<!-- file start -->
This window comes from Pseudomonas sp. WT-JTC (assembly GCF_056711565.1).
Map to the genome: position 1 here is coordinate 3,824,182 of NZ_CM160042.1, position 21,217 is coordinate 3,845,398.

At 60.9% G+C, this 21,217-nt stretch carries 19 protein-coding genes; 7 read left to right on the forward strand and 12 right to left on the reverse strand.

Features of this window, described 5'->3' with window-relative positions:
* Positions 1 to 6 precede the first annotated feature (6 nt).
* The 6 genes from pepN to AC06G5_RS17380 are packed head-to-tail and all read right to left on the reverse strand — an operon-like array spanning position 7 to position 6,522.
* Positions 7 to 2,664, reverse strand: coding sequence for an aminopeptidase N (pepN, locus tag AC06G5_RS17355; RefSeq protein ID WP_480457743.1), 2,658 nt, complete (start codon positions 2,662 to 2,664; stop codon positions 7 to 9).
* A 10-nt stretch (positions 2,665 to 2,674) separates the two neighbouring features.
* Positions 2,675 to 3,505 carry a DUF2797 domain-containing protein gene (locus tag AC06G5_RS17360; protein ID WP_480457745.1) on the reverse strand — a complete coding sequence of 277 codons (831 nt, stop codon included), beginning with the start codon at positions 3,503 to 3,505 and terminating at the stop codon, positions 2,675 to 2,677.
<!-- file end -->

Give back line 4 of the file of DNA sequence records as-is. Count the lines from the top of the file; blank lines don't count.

Features of this window, described 5'->3' with window-relative positions: